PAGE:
Hard hit by the coronavirus pandemic, the hotel has seen its revenues dry up as events from business seminars to weddings were scrapped and guests cancelled.
After two painful months, the hotel has been authorised to reopen, but only on condition of drastic changes to ensure social distancing and hygiene rules.
So the starched tablecloths are gone, replaced by washable place-mats on tables that would have to be placed 1.5 metres apart.
Paper napkins with the hotel's logo are laid out for guests. Photo: AFP/Daniel Roland
Sumptuous breakfast buffets are also a thing of the past, replaced by set menus printed on easily-disinfected laminated sheets.
And instead of service with a smile, guests will be greeted by mask-clad trainees, as many of the hotel's experienced 115-strong full time staff have been furloughed.
At reception, a marble fountain stands dry and the desk is bereft of its customary fruit basket, and only one person at a time can ride in the elevators.
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Wearing a mask covering her mouth and nose, trainee Jana Maria Kessler practises serving under the new conditions, carefully setting the table from a tray loaded with paper napkins and cutlery blasted with ultraviolet light to eliminate germs.
The face coverings are a “big problem,” she believes, making it “impossible to talk to guests like we did before”.
But for the Kempinski management, any measures that make diners feel safer, such as regular disinfections of every nook and cranny, are the most important factor in winning back business.
€10 billion hit
Germany's hotel industry as a whole has taken a hit of more than €10 billion in revenue compared with 2019 in January-April.
With its vast grounds, the Frankfurt Kempinski has the space to spread outdoors over summer to fulfil social distancing regulations.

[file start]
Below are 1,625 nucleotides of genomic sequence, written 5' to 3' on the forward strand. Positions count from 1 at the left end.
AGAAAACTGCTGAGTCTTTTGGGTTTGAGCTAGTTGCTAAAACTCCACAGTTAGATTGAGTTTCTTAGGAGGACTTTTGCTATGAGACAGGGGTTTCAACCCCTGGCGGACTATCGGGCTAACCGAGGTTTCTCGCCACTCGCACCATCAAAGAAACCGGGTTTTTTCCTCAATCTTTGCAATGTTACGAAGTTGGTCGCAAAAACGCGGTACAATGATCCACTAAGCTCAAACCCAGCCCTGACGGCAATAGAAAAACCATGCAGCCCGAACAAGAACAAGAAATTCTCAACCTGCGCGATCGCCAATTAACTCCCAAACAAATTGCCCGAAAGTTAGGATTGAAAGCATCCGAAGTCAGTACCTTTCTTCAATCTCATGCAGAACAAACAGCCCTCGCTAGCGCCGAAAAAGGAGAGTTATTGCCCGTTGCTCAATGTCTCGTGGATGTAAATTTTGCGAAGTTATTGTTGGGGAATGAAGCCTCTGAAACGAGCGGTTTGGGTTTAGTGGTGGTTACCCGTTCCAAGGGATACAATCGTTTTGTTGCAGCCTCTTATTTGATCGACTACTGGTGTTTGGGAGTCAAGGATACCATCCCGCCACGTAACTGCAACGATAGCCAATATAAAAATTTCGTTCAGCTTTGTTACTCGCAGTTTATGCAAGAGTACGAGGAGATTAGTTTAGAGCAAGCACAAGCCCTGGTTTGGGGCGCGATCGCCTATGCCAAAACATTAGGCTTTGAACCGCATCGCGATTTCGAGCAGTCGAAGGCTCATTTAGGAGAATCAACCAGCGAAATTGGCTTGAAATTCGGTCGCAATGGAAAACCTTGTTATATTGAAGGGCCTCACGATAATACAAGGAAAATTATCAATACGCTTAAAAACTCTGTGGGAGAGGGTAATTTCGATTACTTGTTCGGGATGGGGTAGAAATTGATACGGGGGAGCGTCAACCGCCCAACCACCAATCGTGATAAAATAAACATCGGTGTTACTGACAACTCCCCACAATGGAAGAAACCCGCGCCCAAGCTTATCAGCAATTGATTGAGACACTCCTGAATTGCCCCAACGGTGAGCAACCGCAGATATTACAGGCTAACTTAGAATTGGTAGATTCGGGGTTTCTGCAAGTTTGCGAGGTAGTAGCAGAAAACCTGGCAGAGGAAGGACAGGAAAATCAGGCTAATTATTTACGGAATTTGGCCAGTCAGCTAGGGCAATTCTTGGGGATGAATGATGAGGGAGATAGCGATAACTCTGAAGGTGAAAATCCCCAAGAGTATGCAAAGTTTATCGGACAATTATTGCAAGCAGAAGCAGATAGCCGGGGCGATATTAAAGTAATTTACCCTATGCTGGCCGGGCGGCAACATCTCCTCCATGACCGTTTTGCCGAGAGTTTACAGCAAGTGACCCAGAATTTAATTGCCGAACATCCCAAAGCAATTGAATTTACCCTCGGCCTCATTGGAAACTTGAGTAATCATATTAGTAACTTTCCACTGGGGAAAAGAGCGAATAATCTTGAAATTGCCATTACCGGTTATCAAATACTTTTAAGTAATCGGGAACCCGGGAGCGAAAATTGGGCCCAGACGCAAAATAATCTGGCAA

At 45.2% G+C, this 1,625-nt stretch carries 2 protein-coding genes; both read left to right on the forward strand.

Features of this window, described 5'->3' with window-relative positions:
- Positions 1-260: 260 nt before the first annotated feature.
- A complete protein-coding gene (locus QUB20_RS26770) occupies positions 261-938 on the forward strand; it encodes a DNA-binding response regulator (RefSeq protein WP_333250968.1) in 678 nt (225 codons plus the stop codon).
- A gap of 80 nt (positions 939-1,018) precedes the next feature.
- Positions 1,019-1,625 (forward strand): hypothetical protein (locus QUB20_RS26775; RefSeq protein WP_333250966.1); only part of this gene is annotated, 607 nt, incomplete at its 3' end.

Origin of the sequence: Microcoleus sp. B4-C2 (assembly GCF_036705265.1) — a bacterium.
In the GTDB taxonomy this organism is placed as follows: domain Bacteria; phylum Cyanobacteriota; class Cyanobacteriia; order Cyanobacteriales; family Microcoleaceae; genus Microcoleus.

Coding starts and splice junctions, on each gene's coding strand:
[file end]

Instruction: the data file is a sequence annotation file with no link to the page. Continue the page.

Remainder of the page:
“Our luxury is having so much space” says hotel manager Karina Ansos.
But for smaller players in the hospitality industry, it is a different story.
Across the hotel sector, infection control measures mean bookings may be between 50 and 70 percent lower than under normal conditions, predicts Guido Zoellick, president of the German hoteliers' and restaurateurs' association.
A Kempinski employee serves different flavours of ice cream to drive-in customers. Photo: Daniel Roland/AFP
Guests will only return to the Kempinski from next week for overnight stays.
Its new initiatives however seem to be tempting clients back.
Business is brisk at the drive-through ice-cream stand offering 10 home-made flavours like asparagus or lime. The ever-popular German favourite currywurst — sausages slathered in spicy ketchup — is also in demand.
“Every crisis is a time for creativity, too,” said Ansos, whose latest brainchild is offering “show-cooking” displays as chefs demonstrate their skills in the midst of the diners — from behind the safety of a plexiglass screen.
By Jean-Philippe Lacour